(reviewed at the Palace Theatre, Watford on 16 February)
Poppy+George? It sounds like an equation with a positive outcome. Poppy-George? That sounds altogether more negative. Poppy? George? This suggests two people each going on a separate path, that might – or might not – coincide. Diane Samuels’ latest play poses more questions than it offers solutions.
It’s 1919. The war to end all wars has ground to a formal halt, though its repercussions reverberate internationally. The location is London, in a tailoring-costumier workshop run by Smith (Jacob Krichefski), an emigré Russian Jew. He caters, among others, for female impersonator Tommy Jones (Mark Rice-Oxley) and society chauffeur George Sampson ((Rebecca Oldfield).
Fresh from the north of England with a determination to forge a new and proper life for herself comes Mary Louisa Wright (Nadia Clifford), a bright lass who prefers to be called Poppy. She learns to hold her own with both Smith and Jones – but with George? Their relationship, how it blossoms and how it withers, makes the drama.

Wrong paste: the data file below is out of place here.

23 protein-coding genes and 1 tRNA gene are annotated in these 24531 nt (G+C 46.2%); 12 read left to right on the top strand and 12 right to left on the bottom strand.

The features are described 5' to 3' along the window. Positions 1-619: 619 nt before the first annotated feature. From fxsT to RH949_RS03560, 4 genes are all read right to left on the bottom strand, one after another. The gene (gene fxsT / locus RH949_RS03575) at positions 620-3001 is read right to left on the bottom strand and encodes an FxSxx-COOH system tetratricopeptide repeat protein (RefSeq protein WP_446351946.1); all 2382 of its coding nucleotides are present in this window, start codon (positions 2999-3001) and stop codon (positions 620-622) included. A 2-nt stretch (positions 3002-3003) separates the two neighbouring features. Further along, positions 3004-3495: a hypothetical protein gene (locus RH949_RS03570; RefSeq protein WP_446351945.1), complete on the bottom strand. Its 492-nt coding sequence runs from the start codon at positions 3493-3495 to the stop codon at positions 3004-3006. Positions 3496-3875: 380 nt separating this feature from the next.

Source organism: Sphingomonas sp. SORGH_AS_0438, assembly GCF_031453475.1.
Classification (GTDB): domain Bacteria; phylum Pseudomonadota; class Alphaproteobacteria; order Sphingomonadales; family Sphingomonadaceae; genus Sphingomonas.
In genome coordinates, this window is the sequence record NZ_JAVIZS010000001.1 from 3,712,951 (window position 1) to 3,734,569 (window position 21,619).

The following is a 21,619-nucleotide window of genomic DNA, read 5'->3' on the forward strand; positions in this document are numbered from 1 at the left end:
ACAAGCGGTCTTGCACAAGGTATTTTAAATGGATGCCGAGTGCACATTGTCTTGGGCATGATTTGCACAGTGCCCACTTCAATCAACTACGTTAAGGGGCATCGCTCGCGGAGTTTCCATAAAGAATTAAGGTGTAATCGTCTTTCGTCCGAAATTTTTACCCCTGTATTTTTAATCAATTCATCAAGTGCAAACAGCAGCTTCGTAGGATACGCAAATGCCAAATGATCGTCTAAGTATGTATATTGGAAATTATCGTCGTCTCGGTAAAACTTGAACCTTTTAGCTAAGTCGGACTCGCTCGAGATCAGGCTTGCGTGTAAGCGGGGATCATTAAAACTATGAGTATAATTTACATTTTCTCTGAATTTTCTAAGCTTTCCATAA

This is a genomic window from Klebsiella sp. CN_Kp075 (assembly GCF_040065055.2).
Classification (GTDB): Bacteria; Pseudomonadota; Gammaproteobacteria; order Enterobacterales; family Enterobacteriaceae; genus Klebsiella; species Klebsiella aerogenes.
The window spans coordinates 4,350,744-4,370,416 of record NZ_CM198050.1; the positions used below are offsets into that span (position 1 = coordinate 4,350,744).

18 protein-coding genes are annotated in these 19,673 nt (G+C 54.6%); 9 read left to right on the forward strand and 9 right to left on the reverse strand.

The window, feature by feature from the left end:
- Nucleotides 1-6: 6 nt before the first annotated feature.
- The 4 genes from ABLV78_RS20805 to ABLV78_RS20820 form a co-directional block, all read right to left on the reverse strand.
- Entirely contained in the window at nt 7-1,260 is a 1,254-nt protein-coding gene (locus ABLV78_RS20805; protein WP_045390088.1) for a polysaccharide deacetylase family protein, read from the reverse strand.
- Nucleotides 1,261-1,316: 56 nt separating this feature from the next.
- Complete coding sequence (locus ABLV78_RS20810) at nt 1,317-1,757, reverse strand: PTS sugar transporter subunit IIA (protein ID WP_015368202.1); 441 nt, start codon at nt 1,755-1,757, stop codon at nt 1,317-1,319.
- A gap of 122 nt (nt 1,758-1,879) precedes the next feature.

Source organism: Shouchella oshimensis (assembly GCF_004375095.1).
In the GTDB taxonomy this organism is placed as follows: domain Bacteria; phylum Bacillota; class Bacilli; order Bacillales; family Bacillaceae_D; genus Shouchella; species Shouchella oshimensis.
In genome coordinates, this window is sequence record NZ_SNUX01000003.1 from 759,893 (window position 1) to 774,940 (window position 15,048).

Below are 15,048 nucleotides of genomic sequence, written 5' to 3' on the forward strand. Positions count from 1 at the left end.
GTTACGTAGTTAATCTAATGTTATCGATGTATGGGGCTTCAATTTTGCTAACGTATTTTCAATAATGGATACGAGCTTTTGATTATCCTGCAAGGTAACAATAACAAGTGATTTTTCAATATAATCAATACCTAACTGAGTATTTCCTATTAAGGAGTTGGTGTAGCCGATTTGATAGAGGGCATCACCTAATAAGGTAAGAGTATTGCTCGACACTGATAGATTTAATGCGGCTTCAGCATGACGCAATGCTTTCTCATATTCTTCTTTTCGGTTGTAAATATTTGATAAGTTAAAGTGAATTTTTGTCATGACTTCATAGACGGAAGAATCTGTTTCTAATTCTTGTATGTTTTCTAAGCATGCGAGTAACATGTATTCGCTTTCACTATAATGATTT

You can’t fault the acting or the production values. Rice-Oxley takes you to the heart of music-hall as well as the fall-out from service in the trenches. Oldfield makes a marvellously androgynous George, well in with his employers and ambitious to become a racing driver. Krichefski convinces as the footloose man with too many pasts who still holds to the possibilities of the future – somewhere, somehow, sometime.
Clifford makes embryonic suffragette Poppy a girl who knows that her new path will probably be a rocky one (so different from the conventionality of her home background and the lifetime of service which is all it can offer). She wants honesty, not make-believe whether of the theatrical, fashion or intimate relationship types. There will be a price to pay, however.
Designer Ruari Murchinson has raked the stage steeply and produced a variety of costumes and fabric rolls to surround the actors. Director Jennie Darnell keeps the whole thing on the move in a valiant attempt to make this a play about human beings and not just types. Composer and sound designer Gwyneth Herbert adds a haunting accompaniment which echoes both the jollity and the sentimentality of popular music of the period.
Poppy+George runs at the Palace Theatre, Watford until 29 February with matinées on 18, 20, 25 and 27 February.